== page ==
This site is intended for healthcare professionals

Go to /sign-in page

You can view 5 more pages before signing in

Relative risk of upper GI bleeding (bleed) based on various demographic and pharmacologic risk factors

Last reviewed dd mmm yyyy. Last edited dd mmm yyyy

Authoring team

Relative Risk of Upper GI bleeding based on various Demographic and Pharmacologic risk factors

Risk Factor

Relative Risk (95% CI)

Male Sex (*)

2.1 (1.9-2.3)

Age 70-80y (*)

4.5 (4.0-4.9)

History of previous bleeding Peptic Ulcer Disease (**)

4.4 (3.6-5.5)

Aspirin (**)

1.8 (1.6-2.0)

Oral anticoagulant (**)

1.8 (1.4-2.3)

High dose corticosteroids (**)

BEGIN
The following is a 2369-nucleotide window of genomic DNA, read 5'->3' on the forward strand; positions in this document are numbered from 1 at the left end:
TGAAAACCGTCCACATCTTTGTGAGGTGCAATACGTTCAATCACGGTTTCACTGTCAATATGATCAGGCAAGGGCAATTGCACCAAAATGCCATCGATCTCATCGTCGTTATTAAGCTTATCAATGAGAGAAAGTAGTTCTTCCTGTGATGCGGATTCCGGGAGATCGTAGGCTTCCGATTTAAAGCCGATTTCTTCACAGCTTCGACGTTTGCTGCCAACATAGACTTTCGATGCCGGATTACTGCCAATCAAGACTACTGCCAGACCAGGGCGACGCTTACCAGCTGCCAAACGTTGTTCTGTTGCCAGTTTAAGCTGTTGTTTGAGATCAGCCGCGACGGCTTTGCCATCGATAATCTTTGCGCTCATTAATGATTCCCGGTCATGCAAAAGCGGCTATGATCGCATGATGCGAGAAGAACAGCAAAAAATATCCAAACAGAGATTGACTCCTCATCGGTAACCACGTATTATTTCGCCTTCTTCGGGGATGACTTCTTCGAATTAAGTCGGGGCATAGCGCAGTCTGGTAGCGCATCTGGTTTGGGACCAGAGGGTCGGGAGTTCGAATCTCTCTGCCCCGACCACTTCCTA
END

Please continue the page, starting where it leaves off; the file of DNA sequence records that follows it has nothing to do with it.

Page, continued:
1.9 (1.1-3.4)

low or medium dose NSAIDs (**)

2.0 (1.6-2.6)

Oral anticoagulant plus aspirin (**)

3.6 (2.1-6.3)

Dual antiplatelet therapy (**)

3.7 (2.4-5.8)

High dose NSAIDs (**)

3.9 (3.1-4.9)

Low or medium dose NSAIDs plus aspirin (**)

4.8 (3.5-6.6)

* Aliment Pharmacol Ther. 2013 Apr;37(7):738-48.

** Circulation. 2011 Mar 15;123(10):1108-15


Related pages

Create an account to add page annotations

Annotations allow you to add information to this page that would be handy to have on hand during a consultation. E.g. a website or number. This information will always show when you visit this page.